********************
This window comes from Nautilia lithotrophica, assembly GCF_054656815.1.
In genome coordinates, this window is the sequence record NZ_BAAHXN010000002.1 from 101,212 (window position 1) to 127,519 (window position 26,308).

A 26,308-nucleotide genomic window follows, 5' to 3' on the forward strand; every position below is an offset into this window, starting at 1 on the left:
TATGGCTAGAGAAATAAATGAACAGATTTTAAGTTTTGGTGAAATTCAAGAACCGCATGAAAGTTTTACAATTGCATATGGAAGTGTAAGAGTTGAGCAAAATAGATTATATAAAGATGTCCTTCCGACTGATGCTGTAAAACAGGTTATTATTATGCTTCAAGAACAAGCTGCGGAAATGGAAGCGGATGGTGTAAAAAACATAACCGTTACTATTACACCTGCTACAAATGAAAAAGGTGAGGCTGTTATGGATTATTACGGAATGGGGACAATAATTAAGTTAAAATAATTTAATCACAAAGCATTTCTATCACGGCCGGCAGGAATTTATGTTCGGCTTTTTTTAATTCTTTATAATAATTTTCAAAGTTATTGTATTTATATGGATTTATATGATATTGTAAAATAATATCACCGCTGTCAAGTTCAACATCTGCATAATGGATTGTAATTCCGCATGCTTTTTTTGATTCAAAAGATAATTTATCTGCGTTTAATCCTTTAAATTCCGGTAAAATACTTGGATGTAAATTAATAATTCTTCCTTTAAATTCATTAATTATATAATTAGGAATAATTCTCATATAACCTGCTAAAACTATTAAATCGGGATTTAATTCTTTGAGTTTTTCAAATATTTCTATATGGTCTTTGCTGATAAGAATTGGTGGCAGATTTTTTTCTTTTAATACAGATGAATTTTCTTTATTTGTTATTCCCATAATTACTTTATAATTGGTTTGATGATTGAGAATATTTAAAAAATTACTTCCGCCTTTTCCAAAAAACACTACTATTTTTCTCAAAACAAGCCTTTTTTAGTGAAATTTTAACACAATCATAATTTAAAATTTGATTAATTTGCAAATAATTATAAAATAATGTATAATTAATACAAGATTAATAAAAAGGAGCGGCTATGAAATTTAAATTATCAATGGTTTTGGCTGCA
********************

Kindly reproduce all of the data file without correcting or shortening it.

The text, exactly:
This window comes from Nautilia lithotrophica, assembly GCF_054656815.1.
In genome coordinates, this window is the sequence record NZ_BAAHXN010000002.1 from 101,212 (window position 1) to 127,519 (window position 26,308).

A 26,308-nucleotide genomic window follows, 5' to 3' on the forward strand; every position below is an offset into this window, starting at 1 on the left:
TATGGCTAGAGAAATAAATGAACAGATTTTAAGTTTTGGTGAAATTCAAGAACCGCATGAAAGTTTTACAATTGCATATGGAAGTGTAAGAGTTGAGCAAAATAGATTATATAAAGATGTCCTTCCGACTGATGCTGTAAAACAGGTTATTATTATGCTTCAAGAACAAGCTGCGGAAATGGAAGCGGATGGTGTAAAAAACATAACCGTTACTATTACACCTGCTACAAATGAAAAAGGTGAGGCTGTTATGGATTATTACGGAATGGGGACAATAATTAAGTTAAAATAATTTAATCACAAAGCATTTCTATCACGGCCGGCAGGAATTTATGTTCGGCTTTTTTTAATTCTTTATAATAATTTTCAAAGTTATTGTATTTATATGGATTTATATGATATTGTAAAATAATATCACCGCTGTCAAGTTCAACATCTGCATAATGGATTGTAATTCCGCATGCTTTTTTTGATTCAAAAGATAATTTATCTGCGTTTAATCCTTTAAATTCCGGTAAAATACTTGGATGTAAATTAATAATTCTTCCTTTAAATTCATTAATTATATAATTAGGAATAATTCTCATATAACCTGCTAAAACTATTAAATCGGGATTTAATTCTTTGAGTTTTTCAAATATTTCTATATGGTCTTTGCTGATAAGAATTGGTGGCAGATTTTTTTCTTTTAATACAGATGAATTTTCTTTATTTGTTATTCCCATAATTACTTTATAATTGGTTTGATGATTGAGAATATTTAAAAAATTACTTCCGCCTTTTCCAAAAAACACTACTATTTTTCTCAAAACAAGCCTTTTTTAGTGAAATTTTAACACAATCATAATTTAAAATTTGATTAATTTGCAAATAATTATAAAATAATGTATAATTAATACAAGATTAATAAAAAGGAGCGGCTATGAAATTTAAATTATCAATGGTTTTGGCTGCA